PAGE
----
According to the Gordon constant growth model, a stock's price is directly related to its dividends, dividend growth rate and the stock's expected growth. By analyzing all these factors, the Gordon model shows where the current stock price should be, which allows you to delineate between an overvalued or overvalued stock. This information can also extrapolate future stock prices by adjusting the dividend payout amount with respect to its growth rate.

Talk to your stock broker and obtain the stock's annual dividend payout, dividend growth rate and expected stock growth.

Add one to the dividend growth rate and raise it to the nth power, where "n" is the number of years into the future for which you wish to calculate the stock price. Multiply this figure by the current dividend payout. As an example, suppose you wanted to calculate the stock price two years from now on a stock that pays $3 per share and is expected to grow 4 percent each year. You would raise 1.04 to the power of 2 and then multiply that by $3. This gives you an expected second-year dividend of $3.24. If you only wish to calculate the current stock price, omit this step.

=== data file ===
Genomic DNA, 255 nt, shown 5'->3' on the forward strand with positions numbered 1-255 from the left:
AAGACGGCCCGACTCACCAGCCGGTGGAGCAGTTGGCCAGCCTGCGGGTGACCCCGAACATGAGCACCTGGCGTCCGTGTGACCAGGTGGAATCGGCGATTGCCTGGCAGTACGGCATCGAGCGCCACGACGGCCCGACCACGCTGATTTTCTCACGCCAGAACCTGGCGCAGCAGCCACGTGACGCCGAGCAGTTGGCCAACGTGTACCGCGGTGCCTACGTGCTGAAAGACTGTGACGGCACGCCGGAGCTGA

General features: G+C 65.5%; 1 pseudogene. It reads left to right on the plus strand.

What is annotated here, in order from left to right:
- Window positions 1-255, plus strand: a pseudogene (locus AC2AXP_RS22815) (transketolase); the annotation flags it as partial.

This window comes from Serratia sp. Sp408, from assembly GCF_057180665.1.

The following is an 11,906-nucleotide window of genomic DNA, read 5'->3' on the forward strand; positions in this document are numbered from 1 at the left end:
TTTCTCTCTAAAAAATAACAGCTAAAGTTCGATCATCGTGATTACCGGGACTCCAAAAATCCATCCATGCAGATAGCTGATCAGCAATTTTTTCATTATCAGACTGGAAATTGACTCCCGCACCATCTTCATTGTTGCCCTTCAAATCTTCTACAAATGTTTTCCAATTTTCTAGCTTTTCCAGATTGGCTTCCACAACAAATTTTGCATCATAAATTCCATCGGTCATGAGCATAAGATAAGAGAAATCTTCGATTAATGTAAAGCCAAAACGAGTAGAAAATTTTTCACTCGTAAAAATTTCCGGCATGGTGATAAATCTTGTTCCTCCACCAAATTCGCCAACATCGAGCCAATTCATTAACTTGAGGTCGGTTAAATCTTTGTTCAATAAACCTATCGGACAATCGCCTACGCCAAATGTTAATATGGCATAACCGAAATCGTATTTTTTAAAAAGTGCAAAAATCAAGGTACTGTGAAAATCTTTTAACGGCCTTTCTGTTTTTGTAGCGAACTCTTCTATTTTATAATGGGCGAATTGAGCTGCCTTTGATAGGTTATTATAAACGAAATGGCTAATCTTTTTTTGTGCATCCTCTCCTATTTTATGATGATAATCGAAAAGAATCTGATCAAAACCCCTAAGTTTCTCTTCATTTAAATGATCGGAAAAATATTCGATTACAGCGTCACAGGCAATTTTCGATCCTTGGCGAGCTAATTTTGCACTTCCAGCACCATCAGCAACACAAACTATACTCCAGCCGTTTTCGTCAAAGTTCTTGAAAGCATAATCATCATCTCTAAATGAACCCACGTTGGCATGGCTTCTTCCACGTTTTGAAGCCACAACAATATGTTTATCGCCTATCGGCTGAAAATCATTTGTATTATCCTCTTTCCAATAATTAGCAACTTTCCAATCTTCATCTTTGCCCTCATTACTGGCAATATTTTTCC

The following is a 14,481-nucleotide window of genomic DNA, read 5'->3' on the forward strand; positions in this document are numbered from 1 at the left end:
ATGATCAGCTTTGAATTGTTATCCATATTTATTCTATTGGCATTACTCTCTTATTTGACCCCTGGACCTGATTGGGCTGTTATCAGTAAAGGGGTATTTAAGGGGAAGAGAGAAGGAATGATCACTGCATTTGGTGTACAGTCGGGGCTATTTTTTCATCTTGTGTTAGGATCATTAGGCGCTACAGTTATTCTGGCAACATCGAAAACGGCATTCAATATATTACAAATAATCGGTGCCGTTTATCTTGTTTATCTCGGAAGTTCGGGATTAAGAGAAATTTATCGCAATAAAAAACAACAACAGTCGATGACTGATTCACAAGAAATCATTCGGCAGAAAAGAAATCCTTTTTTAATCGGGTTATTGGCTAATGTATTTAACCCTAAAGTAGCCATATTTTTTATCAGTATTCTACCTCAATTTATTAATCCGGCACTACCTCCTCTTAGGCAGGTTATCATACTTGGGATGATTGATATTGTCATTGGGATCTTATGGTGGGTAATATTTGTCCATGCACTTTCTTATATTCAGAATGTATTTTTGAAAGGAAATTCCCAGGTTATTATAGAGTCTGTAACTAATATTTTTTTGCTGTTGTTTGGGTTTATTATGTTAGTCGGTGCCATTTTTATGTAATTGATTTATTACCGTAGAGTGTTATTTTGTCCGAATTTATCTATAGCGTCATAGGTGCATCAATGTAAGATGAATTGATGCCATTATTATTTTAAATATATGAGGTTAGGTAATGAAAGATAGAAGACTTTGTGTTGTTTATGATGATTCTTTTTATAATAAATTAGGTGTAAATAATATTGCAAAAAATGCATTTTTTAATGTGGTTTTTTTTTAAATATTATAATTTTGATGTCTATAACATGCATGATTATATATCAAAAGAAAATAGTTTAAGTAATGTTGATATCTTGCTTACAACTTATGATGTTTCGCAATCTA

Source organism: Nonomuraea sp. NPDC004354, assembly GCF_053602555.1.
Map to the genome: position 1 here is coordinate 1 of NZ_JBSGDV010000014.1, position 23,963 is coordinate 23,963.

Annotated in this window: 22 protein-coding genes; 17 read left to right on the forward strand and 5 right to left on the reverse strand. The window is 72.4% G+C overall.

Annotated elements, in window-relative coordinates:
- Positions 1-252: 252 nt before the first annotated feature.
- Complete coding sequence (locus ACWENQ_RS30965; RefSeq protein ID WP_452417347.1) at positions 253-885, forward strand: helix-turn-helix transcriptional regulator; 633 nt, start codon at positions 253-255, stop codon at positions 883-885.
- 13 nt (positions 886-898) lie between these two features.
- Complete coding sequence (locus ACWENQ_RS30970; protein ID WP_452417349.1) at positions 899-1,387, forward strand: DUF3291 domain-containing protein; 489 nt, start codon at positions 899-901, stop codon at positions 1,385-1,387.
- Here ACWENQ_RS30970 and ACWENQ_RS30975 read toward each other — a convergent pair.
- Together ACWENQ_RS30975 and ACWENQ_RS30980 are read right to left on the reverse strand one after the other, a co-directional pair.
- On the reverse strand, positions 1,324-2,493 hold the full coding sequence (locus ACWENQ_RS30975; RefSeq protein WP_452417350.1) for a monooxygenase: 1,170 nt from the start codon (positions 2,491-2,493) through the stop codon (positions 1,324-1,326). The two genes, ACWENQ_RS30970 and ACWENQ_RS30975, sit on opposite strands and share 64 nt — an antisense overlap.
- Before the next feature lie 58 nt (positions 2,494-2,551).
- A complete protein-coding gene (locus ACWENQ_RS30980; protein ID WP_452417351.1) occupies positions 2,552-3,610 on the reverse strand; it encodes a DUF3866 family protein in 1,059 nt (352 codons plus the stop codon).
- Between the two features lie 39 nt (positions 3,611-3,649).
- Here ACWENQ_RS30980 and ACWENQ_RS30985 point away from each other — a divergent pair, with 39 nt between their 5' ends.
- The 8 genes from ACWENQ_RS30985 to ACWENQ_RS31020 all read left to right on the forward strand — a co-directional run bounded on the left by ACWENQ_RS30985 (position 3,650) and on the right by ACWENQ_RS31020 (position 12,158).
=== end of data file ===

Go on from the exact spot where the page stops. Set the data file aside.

Subtract the dividend growth rate from the stock's expected growth. In this example, if the stock's expected growth rate was 9 percent, you would subtract 0.04 from 0.09 to get 0.05.

Divide this figure into the dividend payout. In this example, divide $3.24 by 0.05 to get an expected second-year stock price of $64.80

#### About the Author

C. Taylor embarked on a professional writing career in 2009 and frequently writes about technology, science, business, finance, martial arts and the great outdoors. He writes for both online and offline publications, including the Journal of Asian Martial Arts, Samsung, Radio Shack, Motley Fool, Chron, Synonym and more. He received a Master of Science degree in wildlife biology from Clemson University and a Bachelor of Arts in biological sciences at College of Charleston. He also holds minors in statistics, physics and visual arts.